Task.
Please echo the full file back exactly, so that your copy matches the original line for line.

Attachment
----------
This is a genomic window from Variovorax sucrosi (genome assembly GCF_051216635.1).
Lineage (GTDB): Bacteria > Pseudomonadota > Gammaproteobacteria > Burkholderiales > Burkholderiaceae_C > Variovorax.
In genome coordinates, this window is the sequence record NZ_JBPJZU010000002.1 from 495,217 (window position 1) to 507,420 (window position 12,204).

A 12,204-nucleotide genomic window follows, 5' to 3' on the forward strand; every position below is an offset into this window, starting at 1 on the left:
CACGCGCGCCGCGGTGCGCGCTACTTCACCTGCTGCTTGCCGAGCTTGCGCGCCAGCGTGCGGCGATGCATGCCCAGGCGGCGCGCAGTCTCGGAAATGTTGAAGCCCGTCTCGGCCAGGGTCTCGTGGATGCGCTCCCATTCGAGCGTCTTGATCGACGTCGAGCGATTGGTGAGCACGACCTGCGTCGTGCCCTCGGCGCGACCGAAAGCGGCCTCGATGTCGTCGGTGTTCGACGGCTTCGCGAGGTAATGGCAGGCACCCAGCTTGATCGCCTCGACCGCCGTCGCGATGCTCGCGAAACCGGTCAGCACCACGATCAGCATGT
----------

This is a genomic window from Variovorax sucrosi (genome assembly GCF_051216635.1).
Lineage (GTDB): Bacteria > Pseudomonadota > Gammaproteobacteria > Burkholderiales > Burkholderiaceae_C > Variovorax.
In genome coordinates, this window is the sequence record NZ_JBPJZU010000002.1 from 495,217 (window position 1) to 507,420 (window position 12,204).

A 12,204-nucleotide genomic window follows, 5' to 3' on the forward strand; every position below is an offset into this window, starting at 1 on the left:
CACGCGCGCCGCGGTGCGCGCTACTTCACCTGCTGCTTGCCGAGCTTGCGCGCCAGCGTGCGGCGATGCATGCCCAGGCGGCGCGCAGTCTCGGAAATGTTGAAGCCCGTCTCGGCCAGGGTCTCGTGGATGCGCTCCCATTCGAGCGTCTTGATCGACGTCGAGCGATTGGTGAGCACGACCTGCGTCGTGCCCTCGGCGCGACCGAAAGCGGCCTCGATGTCGTCGGTGTTCGACGGCTTCGCGAGGTAATGGCAGGCACCCAGCTTGATCGCCTCGACCGCCGTCGCGATGCTCGCGAAACCGGTCAGCACCACGATCAGCATGT